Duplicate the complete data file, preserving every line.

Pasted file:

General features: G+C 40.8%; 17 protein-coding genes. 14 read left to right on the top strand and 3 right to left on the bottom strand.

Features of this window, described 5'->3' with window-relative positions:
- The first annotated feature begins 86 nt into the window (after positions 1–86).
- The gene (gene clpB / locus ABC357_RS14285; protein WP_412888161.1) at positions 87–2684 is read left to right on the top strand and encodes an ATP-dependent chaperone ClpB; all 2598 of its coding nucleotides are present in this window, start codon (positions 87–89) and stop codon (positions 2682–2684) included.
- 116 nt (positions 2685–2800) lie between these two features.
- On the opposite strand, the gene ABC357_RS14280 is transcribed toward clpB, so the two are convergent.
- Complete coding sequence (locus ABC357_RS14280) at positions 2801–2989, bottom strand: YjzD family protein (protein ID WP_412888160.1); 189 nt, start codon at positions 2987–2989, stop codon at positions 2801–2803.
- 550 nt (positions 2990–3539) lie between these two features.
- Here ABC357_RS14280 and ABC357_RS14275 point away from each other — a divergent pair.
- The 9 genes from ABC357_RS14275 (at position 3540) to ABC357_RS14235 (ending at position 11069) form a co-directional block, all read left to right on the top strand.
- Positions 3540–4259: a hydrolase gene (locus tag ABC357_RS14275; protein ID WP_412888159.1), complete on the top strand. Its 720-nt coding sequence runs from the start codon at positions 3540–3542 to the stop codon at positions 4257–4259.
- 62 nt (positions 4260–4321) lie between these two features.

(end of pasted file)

General features: G+C 40.8%; 17 protein-coding genes. 14 read left to right on the top strand and 3 right to left on the bottom strand.

Features of this window, described 5'->3' with window-relative positions:
- The first annotated feature begins 86 nt into the window (after positions 1–86).
- The gene (gene clpB / locus ABC357_RS14285; protein WP_412888161.1) at positions 87–2684 is read left to right on the top strand and encodes an ATP-dependent chaperone ClpB; all 2598 of its coding nucleotides are present in this window, start codon (positions 87–89) and stop codon (positions 2682–2684) included.
- 116 nt (positions 2685–2800) lie between these two features.
- On the opposite strand, the gene ABC357_RS14280 is transcribed toward clpB, so the two are convergent.
- Complete coding sequence (locus ABC357_RS14280) at positions 2801–2989, bottom strand: YjzD family protein (protein ID WP_412888160.1); 189 nt, start codon at positions 2987–2989, stop codon at positions 2801–2803.
- 550 nt (positions 2990–3539) lie between these two features.
- Here ABC357_RS14280 and ABC357_RS14275 point away from each other — a divergent pair.
- The 9 genes from ABC357_RS14275 (at position 3540) to ABC357_RS14235 (ending at position 11069) form a co-directional block, all read left to right on the top strand.
- Positions 3540–4259: a hydrolase gene (locus tag ABC357_RS14275; protein ID WP_412888159.1), complete on the top strand. Its 720-nt coding sequence runs from the start codon at positions 3540–3542 to the stop codon at positions 4257–4259.
- 62 nt (positions 4260–4321) lie between these two features.